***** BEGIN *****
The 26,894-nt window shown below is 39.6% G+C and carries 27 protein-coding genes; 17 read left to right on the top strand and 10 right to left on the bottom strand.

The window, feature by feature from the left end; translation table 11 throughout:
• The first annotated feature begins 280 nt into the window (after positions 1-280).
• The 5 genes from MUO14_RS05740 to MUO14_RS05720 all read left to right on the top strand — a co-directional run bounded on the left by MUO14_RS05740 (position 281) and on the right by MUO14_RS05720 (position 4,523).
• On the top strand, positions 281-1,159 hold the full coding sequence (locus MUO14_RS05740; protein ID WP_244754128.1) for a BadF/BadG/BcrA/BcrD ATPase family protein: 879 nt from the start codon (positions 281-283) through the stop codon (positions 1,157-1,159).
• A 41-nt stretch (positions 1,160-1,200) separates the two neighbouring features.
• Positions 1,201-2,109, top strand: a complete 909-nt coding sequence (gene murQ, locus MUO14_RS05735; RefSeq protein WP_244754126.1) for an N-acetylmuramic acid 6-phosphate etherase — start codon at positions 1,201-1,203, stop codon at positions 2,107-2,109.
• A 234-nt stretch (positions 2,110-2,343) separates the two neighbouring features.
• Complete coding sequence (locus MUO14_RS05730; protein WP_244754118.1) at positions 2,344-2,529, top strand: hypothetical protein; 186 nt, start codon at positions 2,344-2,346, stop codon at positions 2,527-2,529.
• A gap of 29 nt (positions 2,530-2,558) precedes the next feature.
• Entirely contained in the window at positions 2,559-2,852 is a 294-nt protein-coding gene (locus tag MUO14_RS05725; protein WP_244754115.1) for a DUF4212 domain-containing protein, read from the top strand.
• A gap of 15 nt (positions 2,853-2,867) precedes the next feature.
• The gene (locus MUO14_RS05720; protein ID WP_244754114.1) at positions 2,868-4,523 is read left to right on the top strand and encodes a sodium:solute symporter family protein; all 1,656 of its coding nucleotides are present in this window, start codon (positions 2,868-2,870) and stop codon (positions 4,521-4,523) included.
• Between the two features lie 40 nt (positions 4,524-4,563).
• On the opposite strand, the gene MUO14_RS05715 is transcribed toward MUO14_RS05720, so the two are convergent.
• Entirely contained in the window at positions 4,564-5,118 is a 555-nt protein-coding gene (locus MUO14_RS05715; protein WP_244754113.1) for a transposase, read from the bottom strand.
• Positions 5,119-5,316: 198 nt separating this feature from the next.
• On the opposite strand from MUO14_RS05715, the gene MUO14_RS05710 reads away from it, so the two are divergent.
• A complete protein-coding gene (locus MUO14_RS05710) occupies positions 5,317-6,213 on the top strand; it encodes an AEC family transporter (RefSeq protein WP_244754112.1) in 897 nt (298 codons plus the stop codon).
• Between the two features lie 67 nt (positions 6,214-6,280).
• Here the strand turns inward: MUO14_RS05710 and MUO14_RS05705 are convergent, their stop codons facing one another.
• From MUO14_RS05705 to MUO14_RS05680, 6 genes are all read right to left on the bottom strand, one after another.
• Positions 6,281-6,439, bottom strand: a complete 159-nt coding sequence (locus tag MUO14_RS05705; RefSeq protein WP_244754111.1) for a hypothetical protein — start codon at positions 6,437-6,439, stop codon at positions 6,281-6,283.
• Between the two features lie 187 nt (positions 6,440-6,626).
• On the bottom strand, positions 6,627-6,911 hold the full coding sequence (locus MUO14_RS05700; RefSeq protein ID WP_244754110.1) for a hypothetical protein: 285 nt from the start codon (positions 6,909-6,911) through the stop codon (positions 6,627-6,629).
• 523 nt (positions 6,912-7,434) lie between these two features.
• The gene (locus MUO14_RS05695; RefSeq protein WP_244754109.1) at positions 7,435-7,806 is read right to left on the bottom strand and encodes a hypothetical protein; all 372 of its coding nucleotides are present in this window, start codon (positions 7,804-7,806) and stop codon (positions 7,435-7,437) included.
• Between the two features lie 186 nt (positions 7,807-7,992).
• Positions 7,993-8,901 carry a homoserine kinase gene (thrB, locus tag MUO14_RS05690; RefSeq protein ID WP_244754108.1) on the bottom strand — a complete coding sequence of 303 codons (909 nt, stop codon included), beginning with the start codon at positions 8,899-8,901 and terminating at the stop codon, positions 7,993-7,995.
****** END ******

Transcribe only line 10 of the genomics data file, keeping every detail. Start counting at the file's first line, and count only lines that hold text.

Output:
• A gap of 29 nt (positions 2,530-2,558) precedes the next feature.